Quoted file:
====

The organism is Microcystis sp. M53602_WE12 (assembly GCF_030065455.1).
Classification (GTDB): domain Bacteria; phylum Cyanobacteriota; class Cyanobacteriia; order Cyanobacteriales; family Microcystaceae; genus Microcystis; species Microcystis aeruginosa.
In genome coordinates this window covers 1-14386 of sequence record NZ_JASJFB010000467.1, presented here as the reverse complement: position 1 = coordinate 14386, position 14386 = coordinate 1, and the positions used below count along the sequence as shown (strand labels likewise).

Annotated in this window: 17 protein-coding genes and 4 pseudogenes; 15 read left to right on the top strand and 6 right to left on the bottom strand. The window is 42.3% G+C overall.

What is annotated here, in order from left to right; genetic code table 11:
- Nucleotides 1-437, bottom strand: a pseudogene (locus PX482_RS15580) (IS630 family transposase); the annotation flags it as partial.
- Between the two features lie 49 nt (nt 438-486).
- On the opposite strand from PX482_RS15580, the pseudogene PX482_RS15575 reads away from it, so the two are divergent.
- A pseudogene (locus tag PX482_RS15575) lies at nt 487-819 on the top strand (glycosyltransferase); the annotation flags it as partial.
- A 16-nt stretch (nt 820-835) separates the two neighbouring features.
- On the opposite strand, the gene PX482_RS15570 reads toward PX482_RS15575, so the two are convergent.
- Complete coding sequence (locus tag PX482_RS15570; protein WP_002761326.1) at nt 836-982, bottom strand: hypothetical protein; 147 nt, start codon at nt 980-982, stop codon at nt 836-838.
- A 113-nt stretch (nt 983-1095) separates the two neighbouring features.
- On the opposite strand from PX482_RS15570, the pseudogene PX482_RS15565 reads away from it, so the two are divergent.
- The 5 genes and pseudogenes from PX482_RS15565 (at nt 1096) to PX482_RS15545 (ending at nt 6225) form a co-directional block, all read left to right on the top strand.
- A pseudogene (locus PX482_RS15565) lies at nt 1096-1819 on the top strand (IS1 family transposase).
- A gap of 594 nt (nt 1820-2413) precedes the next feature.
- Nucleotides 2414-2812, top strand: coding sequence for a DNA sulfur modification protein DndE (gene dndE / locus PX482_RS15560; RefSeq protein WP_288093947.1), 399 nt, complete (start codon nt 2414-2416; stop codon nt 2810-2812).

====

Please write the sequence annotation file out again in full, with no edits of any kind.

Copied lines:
The organism is Microcystis sp. M53602_WE12 (assembly GCF_030065455.1).
Classification (GTDB): domain Bacteria; phylum Cyanobacteriota; class Cyanobacteriia; order Cyanobacteriales; family Microcystaceae; genus Microcystis; species Microcystis aeruginosa.
In genome coordinates this window covers 1-14386 of sequence record NZ_JASJFB010000467.1, presented here as the reverse complement: position 1 = coordinate 14386, position 14386 = coordinate 1, and the positions used below count along the sequence as shown (strand labels likewise).

Annotated in this window: 17 protein-coding genes and 4 pseudogenes; 15 read left to right on the top strand and 6 right to left on the bottom strand. The window is 42.3% G+C overall.

What is annotated here, in order from left to right; genetic code table 11:
- Nucleotides 1-437, bottom strand: a pseudogene (locus PX482_RS15580) (IS630 family transposase); the annotation flags it as partial.
- Between the two features lie 49 nt (nt 438-486).
- On the opposite strand from PX482_RS15580, the pseudogene PX482_RS15575 reads away from it, so the two are divergent.
- A pseudogene (locus tag PX482_RS15575) lies at nt 487-819 on the top strand (glycosyltransferase); the annotation flags it as partial.
- A 16-nt stretch (nt 820-835) separates the two neighbouring features.
- On the opposite strand, the gene PX482_RS15570 reads toward PX482_RS15575, so the two are convergent.
- Complete coding sequence (locus tag PX482_RS15570; protein WP_002761326.1) at nt 836-982, bottom strand: hypothetical protein; 147 nt, start codon at nt 980-982, stop codon at nt 836-838.
- A 113-nt stretch (nt 983-1095) separates the two neighbouring features.
- On the opposite strand from PX482_RS15570, the pseudogene PX482_RS15565 reads away from it, so the two are divergent.
- The 5 genes and pseudogenes from PX482_RS15565 (at nt 1096) to PX482_RS15545 (ending at nt 6225) form a co-directional block, all read left to right on the top strand.
- A pseudogene (locus PX482_RS15565) lies at nt 1096-1819 on the top strand (IS1 family transposase).
- A gap of 594 nt (nt 1820-2413) precedes the next feature.
- Nucleotides 2414-2812, top strand: coding sequence for a DNA sulfur modification protein DndE (gene dndE / locus PX482_RS15560; RefSeq protein WP_288093947.1), 399 nt, complete (start codon nt 2414-2416; stop codon nt 2810-2812).